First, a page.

Author(s):

David Smith and Lang Moore

The infectious period for Hong Kong Flu is known to average about three days, so our estimate of **k = 1/3** is probably not far off. However, our estimate of **b** was nothing but a guess. Furthermore, a good estimate of the "mixing rate" of the population would surely depend on many characteristics of the population, such as density. In this part, we will experiment with the effects of these parameters on the solutions, and then try to find values that are in agreement with the excess deaths data from New York City. We focus our experimentation on the infected-fraction, **i(t)**, since that function tells us about the progress of the epidemic.

- First let's experiment with changes in
**b**. Keep **k** fixed at **1/3**, and plot the graph of **i(t)** with several different values of **b** between **0.5** and **2.0**. Describe how these changes affect the graph of **i(t)**. Stay alert for automatic changes in the vertical scale. If you're not sure what is changing, vary your colors and overlay consecutive graphs.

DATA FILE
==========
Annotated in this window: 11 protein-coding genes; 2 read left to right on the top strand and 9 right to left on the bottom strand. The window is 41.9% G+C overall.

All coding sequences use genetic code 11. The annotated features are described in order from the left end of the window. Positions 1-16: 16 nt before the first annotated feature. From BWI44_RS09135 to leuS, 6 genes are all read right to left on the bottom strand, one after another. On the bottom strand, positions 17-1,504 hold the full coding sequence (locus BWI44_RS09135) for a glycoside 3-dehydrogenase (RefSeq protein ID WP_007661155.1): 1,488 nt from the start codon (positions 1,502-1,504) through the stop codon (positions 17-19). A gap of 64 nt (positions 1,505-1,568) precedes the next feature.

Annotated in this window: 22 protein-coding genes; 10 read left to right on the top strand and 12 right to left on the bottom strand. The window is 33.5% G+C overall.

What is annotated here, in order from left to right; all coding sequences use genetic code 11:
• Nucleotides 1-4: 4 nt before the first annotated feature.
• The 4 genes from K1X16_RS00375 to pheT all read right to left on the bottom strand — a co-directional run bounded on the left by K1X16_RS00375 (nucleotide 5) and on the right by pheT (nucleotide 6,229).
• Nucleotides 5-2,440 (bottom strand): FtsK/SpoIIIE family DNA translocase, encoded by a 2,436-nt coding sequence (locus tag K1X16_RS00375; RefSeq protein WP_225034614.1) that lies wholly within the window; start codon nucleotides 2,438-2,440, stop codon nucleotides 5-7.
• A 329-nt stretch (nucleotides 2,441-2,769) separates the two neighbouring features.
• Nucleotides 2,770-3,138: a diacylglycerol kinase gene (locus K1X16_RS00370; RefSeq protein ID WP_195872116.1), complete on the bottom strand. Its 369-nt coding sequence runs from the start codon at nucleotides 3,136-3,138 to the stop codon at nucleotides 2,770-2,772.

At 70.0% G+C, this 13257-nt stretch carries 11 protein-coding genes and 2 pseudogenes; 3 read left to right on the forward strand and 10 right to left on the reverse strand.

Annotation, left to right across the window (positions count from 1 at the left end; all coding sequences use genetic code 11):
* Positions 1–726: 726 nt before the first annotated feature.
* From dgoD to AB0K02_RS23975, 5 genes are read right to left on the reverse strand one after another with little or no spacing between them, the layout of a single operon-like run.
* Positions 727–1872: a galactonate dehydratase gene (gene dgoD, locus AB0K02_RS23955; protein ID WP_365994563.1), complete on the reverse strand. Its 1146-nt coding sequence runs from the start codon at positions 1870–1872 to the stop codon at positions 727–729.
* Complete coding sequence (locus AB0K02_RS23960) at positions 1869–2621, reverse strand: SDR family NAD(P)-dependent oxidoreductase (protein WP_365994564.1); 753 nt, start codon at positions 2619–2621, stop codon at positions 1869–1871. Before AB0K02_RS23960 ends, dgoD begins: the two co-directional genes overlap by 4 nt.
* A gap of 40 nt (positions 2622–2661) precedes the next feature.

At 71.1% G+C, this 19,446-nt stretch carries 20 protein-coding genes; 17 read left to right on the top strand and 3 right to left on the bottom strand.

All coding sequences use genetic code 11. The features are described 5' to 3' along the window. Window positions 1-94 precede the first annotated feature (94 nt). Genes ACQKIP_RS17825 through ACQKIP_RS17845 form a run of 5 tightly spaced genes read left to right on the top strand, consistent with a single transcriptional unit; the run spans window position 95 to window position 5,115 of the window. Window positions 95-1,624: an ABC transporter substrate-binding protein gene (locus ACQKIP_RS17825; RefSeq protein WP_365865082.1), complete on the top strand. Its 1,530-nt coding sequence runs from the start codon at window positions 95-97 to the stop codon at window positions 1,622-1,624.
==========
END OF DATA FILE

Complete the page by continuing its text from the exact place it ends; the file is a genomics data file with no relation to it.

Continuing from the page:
- Explain briefly why the changes you see are reasonable from your intuitive understanding of the epidemic model.
- Now let's experiment with changes in
**k**. Return **b** to **1/2**, and experiment with different values of **k** between **0.1** and **0.6**. Describe the changes you see in the graph of **i(t)**. Again, be alert for automatic changes in the vertical scale. If you're not sure what is changing, vary your colors and overlay consecutive graphs.
- Explain the changes you see in terms of your intuitive understanding of the model.
- There is a change in the character of the graph of
**i(t)** near one end of the suggested range (0.1 to 0.6) for **k**. What is the change, and where does it occur?
- Use the infected-fraction differential equation

to explain how you could have predicted in advance the value of **k** at which the character of the graph of **i(t)** changed.
- Now let's compare our model with the data. Recall that these were the numbers of deaths each week that could be attributed to the flu epidemic. If we assume that the fraction of deaths among infected individuals is constant, then the number of deaths per week should be roughly proportional to the number of infecteds in some earlier week. We repeat the graph of the data, along with the graph of
**i(t)** with **k = 1/3** and **b = 6/10**. Does the model seem reasonable or not? Explain your conclusion.

David Smith and Lang Moore, "The SIR Model for Spread of Disease - Relating Model Parameters to Data," *Convergence* (December 2004)

Journal of Online Mathematics and its Applications